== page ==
With the advancement of 5G technology, shipbuilding should become faster and more efficient whilst still meeting and potentially improving build quality standards.
Collaboration to drive a better shipbuilding process
Those charged with developing and deploying smart digital systems for improved productivity and quality, will likely support a smaller workforce traditionally engaged in standard, repetitive, and often tedious tasks. Task and responsibilities in the workplace will also shift. Technology interaction becomes part of the daily routine, and determines what we do, how we do it, and where we do it.
Assets will be built to a higher quality, and delivered to shipowners with a predictive maintenance plan in place. These assets will also have to be ‘future-proofed’. With 5G technology, data transfer across construction departments becomes seamless, allowing for a modularised shipbuilding process. A virtual image of the ship and its respective build section is made visible, and widely available. Ship blocks or sections can be taken out and replaced during build and across ships’ lives such as building a ship with replaceable bunker tanks to meet the challenges of the fuel transition.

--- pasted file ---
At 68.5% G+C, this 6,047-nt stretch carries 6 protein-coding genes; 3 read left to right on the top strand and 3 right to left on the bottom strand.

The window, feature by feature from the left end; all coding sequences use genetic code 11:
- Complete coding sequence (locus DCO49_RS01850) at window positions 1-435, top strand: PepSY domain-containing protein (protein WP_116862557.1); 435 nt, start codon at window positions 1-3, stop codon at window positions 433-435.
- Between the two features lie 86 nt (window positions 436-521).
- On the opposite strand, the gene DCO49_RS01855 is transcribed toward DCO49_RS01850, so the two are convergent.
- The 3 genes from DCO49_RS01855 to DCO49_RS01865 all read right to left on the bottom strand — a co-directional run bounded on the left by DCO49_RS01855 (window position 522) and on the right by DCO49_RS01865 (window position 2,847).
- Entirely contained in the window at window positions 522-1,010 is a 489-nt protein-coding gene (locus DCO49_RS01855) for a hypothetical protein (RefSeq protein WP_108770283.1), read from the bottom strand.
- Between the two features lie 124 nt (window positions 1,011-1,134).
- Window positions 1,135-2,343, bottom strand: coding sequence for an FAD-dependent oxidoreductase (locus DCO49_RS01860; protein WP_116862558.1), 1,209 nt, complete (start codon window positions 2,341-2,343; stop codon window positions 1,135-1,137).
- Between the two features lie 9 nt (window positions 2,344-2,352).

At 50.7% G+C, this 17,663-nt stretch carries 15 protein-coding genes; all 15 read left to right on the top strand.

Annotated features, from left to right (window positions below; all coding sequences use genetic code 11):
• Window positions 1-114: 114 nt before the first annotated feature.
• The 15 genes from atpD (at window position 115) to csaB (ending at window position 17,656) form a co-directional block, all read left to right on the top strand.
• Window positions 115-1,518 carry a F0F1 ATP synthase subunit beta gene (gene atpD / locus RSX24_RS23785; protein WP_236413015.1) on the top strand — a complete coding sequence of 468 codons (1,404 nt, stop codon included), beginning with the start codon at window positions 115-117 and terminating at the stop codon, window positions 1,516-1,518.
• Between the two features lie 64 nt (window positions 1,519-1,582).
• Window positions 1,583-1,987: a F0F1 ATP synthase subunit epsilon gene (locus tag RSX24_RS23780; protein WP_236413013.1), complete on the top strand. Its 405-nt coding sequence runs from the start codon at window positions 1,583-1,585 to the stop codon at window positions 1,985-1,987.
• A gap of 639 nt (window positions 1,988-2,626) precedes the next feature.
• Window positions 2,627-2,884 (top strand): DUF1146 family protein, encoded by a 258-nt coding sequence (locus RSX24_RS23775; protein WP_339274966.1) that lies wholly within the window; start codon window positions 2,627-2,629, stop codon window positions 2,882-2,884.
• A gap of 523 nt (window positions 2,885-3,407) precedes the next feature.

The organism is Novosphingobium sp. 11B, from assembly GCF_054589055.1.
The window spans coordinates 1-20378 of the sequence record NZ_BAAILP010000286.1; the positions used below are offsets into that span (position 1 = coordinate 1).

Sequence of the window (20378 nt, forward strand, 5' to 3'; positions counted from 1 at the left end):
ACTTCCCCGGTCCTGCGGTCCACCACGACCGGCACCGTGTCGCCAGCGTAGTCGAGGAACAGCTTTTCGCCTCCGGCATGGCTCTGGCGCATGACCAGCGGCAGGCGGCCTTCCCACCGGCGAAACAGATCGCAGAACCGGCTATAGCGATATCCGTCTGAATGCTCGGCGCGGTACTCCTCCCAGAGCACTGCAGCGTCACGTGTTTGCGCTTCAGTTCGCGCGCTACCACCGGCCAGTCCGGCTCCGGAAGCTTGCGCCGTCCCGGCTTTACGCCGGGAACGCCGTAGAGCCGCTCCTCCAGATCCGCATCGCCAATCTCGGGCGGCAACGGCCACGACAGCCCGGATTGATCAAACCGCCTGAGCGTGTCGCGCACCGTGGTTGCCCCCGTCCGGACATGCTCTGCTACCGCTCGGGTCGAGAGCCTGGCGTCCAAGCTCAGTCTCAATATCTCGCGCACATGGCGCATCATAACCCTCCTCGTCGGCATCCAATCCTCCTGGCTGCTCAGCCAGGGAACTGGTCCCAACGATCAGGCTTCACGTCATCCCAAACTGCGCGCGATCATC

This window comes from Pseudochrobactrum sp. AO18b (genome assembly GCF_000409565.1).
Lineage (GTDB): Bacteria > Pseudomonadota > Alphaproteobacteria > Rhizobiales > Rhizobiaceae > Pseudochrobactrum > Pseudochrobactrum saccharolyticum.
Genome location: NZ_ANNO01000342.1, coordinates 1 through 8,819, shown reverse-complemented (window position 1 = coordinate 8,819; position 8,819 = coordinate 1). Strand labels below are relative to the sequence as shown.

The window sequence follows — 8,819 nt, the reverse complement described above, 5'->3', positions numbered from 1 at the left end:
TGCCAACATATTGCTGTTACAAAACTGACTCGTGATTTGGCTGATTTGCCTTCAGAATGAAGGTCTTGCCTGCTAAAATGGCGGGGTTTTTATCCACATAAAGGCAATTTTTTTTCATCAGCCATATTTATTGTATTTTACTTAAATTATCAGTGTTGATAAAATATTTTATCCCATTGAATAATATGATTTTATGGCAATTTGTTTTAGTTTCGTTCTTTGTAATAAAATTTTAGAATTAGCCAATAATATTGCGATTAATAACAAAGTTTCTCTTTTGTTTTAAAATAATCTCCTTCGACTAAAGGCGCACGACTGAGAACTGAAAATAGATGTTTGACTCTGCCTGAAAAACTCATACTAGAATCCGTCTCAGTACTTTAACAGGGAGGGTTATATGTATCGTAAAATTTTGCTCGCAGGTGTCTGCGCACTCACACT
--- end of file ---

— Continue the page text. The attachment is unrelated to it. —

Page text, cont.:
Ships built with ‘modernisation’ in mind will be adapted to operate on low- or zero-carbon fuels with lower energy densities, as well as new fuel storage and supply systems, not to mention the ease to add new operational efficiency technologies or design modification later through the virtual design.
Building a ship is a complicated process, let alone doing so in a more efficient manner. Engaging a smart shipyard that could build a ship that meets the current digital and regulatory requirements is a challenge.
To capitalise on the benefits through life, owners should consider the opportunities that a digitalised design and construction will give them over the life of the vessel. New ships must build with a virtual ‘birth certificate’ that contains all the necessary data to facilitate future S&P transactions. This drives the development of specifications and ultimately evolutionary or even revolutionary design stages to meet their demands. To highlight again, the impact of digitalisation happens at the very beginning of a ship's lifecycle.
At the same time, as the industry's cyclical market continues to offer boom or bust fortunes for many yards. Adopting the technologies highlighted during a booming market may offer protection in leaner times ahead, ensuring that the production efficiencies and design advances can provide a win-win situation for both yards and owners to build the decarbonised vessels we need.
At LR, we can assist you in bringing about the desired transformation and help you get closer to your goal of building a more efficient ship. Register your interest to join New Construction LIVE and sign up to explore insights and meet with LR experts.